But since about forty years ago the central government of Bangkok started to punish government officials with political problems or justice irregularities, sending them to the South; and some of them developed their sinister influence there. On the other hand, this border zone was manipulated sometimes by Malaysia, at other times by Thailand’s government because of their support to communist influence or to separatism, or simply because of illegal trade, depending on different situations. When Thaksin Chinawat became Prime Minister he thought that the time was ripe for his political party to gain popularity and take it away from the Democrat Party which had traditionally been preferred. He immediately changed many administrative policies, and, himself being a policeman, gave much power to the police. In one incident, soldiers and the police killed 85 Muslims in Tak Bai. In another they killed some Muslim worshipers inside the Cruse Mosque. Again in another, the most famous Muslim lawyer was abducted and killed and his body disappeared. Justice to those incidents has never been done to this day.
Since then, acts of violence, killings and bombs have become a daily affair. Buddhists and Muslims are killed—teachers, monks, soldiers, officials, and ordinary people. No matter how much money is poured out to solve the problem by way of guns, drugs, surveillance systems, etc. nothing works. The truth is that this situation is not so much a religious issue but the result of a political problem. Nevertheless, the people of Bangkok and the government do not care, or worse still, try to manipulate it for political gain. It is true that there have always been three or four groups of so called bandits, separatists or terrorists, like PULO, BRN, etc. even with representatives in Sweden, but with hardly any weight or international standing.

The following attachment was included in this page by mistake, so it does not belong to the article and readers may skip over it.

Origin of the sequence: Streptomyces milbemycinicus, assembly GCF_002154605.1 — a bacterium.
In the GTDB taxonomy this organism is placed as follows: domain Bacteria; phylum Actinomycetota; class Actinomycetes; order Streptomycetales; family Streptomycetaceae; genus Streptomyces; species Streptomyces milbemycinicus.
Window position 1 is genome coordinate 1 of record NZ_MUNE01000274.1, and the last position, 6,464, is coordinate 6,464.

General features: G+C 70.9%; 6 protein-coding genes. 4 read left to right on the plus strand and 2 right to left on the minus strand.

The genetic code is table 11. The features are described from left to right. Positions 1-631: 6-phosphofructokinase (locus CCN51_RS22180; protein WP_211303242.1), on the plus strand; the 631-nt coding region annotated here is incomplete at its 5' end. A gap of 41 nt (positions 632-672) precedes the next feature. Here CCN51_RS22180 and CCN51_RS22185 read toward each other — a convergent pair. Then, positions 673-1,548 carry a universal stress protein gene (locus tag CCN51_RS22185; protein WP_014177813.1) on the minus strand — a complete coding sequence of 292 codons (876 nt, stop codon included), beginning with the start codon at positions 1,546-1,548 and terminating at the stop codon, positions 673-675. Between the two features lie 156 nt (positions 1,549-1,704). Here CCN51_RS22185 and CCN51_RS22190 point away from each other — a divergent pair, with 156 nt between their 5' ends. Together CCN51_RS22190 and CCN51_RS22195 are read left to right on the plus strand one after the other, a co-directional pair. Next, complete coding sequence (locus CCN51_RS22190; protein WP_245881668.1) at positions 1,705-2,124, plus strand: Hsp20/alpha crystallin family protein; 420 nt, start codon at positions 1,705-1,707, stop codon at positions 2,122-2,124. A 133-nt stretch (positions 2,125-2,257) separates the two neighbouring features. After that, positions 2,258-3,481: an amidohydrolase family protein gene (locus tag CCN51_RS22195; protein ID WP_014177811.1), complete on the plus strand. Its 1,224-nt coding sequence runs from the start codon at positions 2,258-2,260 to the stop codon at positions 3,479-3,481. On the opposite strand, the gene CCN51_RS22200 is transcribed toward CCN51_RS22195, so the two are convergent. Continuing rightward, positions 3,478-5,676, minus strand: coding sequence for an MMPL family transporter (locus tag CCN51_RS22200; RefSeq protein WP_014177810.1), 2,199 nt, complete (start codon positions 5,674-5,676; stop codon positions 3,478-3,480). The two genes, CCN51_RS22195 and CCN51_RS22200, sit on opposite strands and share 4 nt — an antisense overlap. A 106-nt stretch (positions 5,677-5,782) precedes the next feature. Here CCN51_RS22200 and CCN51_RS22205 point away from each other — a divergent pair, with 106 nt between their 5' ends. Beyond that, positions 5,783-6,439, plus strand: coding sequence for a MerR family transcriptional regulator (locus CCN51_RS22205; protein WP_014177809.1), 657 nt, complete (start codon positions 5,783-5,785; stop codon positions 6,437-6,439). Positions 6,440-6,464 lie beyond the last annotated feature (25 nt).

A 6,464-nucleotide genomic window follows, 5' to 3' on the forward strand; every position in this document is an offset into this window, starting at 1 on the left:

The last move of Thaksin, who was condemned by the Supreme Court to four years imprisonment but is still on the run, was to gain support from the U.S.A., Europe, Japan, and others by acting as a broker between them and Malaysia and Cambodia, to get access to the abundant oil, petrol, and natural gas in the Gulf of Siam. He also wants to get the cooperation of the Muslims of Malaysia and Patani. The present Prime Minister, Yingluck, sister of Thaksin, does whatever Thaksin asks her to do. Who supplies war weapons to those like terrorists? At one time Libya, or Saudi Arabia—it is normal for Muslims to help brothers in need—provided the arms, but in most cases they get them, easily enough, in Thailand itself. One should remember that the smuggling of weapons in Thailand is the prerogative of men in uniform.
Once my friend Dr Nishikawa came to Thailand and donated a marvelous ambulance to a hospital in the south. I accompanied him to a dinner with two famous Thai doctors from the south and informed them of our desire to visit one of them at his hospital in Yala. But we were told: “For your own safety you’d better not come. Even I myself, a Muslim who very often attend to wounded terrorists and others, am not safe. No one is safe.”